Tonight for dinner, Isabel, Anna, Sam and I signed up for a Vietnamese cooking class. We were joined by three other travelers. The food was scrumptious, but the cooking class was more a prep class than anything. It was mildly disappointing especially in comparison to the one we took in Thailand. The head chef went over the recipes we were "cooking." First we did a fish cooked in a banana leaf. For that, each of us minced a different vegetable or herb. Then, myself and one other guy pounded the ingredients together to release some of the juices. She said I was stronger than him, but I like to think I just know what I'm doing in the kitchen. We were given small cutting boards and a steak knife. What chef cuts with a steak knife? It's almost a mockery to be given such useless tools. Anyways, she then put the fish on the banana leaves and showed us how to fold it properly. Her assistants came and took it away to be cooked.
The rest of the meals were done in a similar fashion. We grated vegetables, watched a bit, then her assistants took it away. The good news is, we had a great dinner. It included spring rolls which we were all able to roll one ourselves. There was also the fish, white rose (local dumplings), fried wontons (also a local specialty) and my favorite, beef salad. Of course I loved the beef salad because the meat was marinated in garlic, and the dressing also had a lot of garlic. Again, the food was good, but the class was not. Off to bed in yet another food coma.

(Thursday) Today is another free day in Hoi An. After breakfast, I walked around the town by myself. I walked with a stupid smile across my face saying, "Hi" to everyone I passed. I was not bothered by women trying to make me clothes or someone offering a manicure for 50 cents. In this town, I simply walk and smile politely. A few times I stop and talk. Some people ask where I am from or how my travels are going. Today, I am on my own schedule and find the time for simple conversations and exchanges of laughter. At one point I see a merchant carving away at some teak wood. I stop and watch him with his permission. His English is fairly good, and we talk for 10 or 15 minutes as I marvel over his work. He is so skilled. He has carved such beautiful things like Buddhas, chop sticks and jewelry boxes. I continue on enjoying the sun and small chatter of others.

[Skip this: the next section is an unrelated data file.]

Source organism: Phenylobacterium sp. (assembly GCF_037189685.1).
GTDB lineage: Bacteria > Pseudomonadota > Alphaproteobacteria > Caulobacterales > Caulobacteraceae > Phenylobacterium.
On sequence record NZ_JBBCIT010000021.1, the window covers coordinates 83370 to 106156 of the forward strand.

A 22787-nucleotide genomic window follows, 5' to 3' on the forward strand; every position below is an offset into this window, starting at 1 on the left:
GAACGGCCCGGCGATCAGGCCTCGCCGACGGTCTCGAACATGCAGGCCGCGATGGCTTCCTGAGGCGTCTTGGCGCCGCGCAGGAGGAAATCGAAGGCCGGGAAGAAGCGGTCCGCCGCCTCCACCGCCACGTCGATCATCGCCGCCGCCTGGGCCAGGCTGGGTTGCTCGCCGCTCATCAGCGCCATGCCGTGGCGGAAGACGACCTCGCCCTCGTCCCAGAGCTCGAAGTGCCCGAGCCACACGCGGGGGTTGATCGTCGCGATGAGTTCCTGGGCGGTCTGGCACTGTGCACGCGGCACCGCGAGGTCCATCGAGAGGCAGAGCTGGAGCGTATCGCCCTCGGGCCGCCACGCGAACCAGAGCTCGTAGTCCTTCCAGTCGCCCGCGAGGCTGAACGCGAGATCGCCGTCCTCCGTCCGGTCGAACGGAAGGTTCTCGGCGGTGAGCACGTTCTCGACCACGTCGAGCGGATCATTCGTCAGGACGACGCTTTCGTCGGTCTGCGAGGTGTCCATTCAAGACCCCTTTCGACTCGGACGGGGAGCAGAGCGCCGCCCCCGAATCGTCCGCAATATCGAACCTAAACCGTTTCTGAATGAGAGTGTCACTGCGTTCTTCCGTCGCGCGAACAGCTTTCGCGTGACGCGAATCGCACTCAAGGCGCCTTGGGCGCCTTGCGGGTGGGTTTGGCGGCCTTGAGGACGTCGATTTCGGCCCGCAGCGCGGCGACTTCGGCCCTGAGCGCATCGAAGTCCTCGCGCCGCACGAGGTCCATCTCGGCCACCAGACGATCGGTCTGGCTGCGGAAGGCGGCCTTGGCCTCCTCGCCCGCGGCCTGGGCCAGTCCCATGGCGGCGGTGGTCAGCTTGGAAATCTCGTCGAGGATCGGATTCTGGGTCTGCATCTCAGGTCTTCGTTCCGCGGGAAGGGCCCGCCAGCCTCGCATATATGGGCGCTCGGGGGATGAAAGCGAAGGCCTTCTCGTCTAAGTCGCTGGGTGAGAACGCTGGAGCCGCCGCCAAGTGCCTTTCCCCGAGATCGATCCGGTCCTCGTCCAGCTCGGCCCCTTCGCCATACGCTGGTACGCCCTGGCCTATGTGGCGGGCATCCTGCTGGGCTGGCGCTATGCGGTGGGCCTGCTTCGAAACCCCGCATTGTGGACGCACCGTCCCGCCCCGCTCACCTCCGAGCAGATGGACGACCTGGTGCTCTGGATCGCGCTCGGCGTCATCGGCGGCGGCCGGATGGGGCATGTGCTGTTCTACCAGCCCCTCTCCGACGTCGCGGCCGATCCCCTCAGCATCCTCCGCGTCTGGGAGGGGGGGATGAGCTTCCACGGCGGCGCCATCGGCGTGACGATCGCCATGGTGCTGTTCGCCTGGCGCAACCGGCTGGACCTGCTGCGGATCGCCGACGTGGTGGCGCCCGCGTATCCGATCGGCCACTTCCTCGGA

I had two more dresses made that turned out to be my favorites. They're fun dresses that I want to wear to the Country Music Fest. I immediately thought about that when I saw them on the manikin. I also had a gorgeous cocktail dress made at a third store. It's perfect for a date night whenever I will actually have one again ;) Isabel and I rent bikes and ride to the beach again. The weather is perfect. I love the darkening of my skin and the company of my book. I laid on my sarong listening to the undertow crashing and reading A Thousand Splendid Suns. A sense of tranquility overcomes me. I've been reading quite a bit this trip. So far I have read Little Bee about a Nigerian refugee, First They Killed My Father a memoir about a Cambodian refugee, A Thousand Splendid Suns about a bastard Afghan child and Are You There Vodka? It's Me, Chelsea a humorous book about a comedian's life. The first three were amazing. I recommend them to be added to anyone's reading list. They were very moving and formed on actual events.